Coach: Winston showed no stress from investigation

Jameis Winston quickly emerged as one of college football’s

biggest stars because of his brilliant play, while also charming

Florida State fans with his smile and natural charisma.

The 19-year-old redshirt freshman seemed poised and mature

beyond his years, whether he was throwing touchdown passes after

shedding a defensive lineman or answering questions from reporters

about what it took to be the leader of one of the best teams in the


Three weeks ago the story changed. A year-old sexual assault

complaint against him was given by Tallahassee police to the

state’s attorney office to be investigated. For three weeks,

Winston faced the possibility of serious criminal charges. He was

accused of rape by a female Florida State student. His lawyer said

the sex was consensual.

Winston continued to play spectacularly. While he was shielded

from answering direct questions about the investigation, he gave

his routine interviews leading up to and after games. If the

investigation was stressing him out, he wasn’t showing it


And according to coach Jimbo Fisher, he wasn’t showing it

privately either.

”He’s been the same guy, and like I said, he believed in the

process, and he believed in himself, and he’s been the same guy,”

Fisher said Friday at a news conference at Bank of America Stadium

for the Atlantic Coast Conference championship game against Duke,

about 24 hours after prosecutors in Florida announced Winston would

not be charged.

”It’s been a remarkable maturity level presented by him to be

able to compartmentalize and handle things he can control and not

that anything was (taken) lightly or he didn’t take it seriously,

but like I say, in our life everybody has issues or something going

on in your life, and the ones that can compartmentalize and

function and handle them when they have to handle them are the ones

that are very successful, and he’s very mature like that,” Fisher


No. 1 Florida State played three games from the time news broke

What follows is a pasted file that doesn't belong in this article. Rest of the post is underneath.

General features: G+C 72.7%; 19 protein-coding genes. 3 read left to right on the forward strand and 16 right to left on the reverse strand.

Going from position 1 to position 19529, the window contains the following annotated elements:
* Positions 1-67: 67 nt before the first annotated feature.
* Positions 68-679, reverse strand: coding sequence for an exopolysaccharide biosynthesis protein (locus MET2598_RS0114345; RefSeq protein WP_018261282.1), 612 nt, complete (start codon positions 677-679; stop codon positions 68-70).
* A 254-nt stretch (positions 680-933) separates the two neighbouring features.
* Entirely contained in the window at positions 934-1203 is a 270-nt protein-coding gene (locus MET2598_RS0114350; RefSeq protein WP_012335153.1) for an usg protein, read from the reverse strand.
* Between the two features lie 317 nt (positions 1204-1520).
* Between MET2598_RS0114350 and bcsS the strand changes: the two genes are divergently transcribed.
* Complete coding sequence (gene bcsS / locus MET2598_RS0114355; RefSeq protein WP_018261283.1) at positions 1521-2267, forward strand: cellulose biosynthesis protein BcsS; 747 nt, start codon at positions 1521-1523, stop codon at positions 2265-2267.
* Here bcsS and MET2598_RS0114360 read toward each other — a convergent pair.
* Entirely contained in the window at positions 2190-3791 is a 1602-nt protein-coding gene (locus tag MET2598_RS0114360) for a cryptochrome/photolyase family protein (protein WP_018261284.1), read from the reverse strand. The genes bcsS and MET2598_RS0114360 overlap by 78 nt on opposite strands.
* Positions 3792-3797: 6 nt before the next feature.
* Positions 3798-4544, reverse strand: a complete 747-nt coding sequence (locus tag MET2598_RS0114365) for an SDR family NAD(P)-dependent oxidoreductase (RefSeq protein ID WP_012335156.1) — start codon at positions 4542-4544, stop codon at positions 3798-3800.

about the complaint until the time the case was closed. There were

certainly no signs of distraction from the Seminoles, though this

team is so talented that rolling Syracuse, Idaho and Florida by a

combined 176-24 could have been accomplished with less-than-full


Winston completed 67 percent of his passes in those three games

for 829 yards, with nine touchdown passes and one interception. He

appeared to be the same jovial guy on the sideline, joking with

teammates and interacting with fans after games.

When it was time to answer the at-times awkwardly worded

questions about dealing with ”distractions,” he deftly managed to

swing it back toward talking about the team and the game.

”He took everything extremely seriously, but he also understood

he had a responsibility as a student, as a teammate to handle

himself the way he did, and it’s been remarkable the way he’s done

it,” Fisher said. ”I have seen no signs (of stress), and he and I

talk quite often.”

Fisher said he has seen no change in his team’s mood or demeanor

since the decision not to charge Winston was announced.

”It’s the same football team we were then,” Fisher said.

Winston and Florida State are a victory away from playing in the

BCS national championship game, and are overwhelming favorites

against Duke. The Heisman Trophy is also in Winston’s grasp. Only

some sort monumental meltdown against the Blue Devils is likely to

keep Winston from collecting the bronze statue next week in New


”Because when it’s time to play football, when it’s time to go

to school, he compartmentalizes and handles his responsibilities,”

Fisher said.

”I think he understands that he had a responsibility to his

team, that they worked very hard, and that was his responsibility

to be their quarterback and be their leader, and he handled his

individual situation on his own time, his own merits, and I think

he did a great job of understanding and compartmentalizing.”

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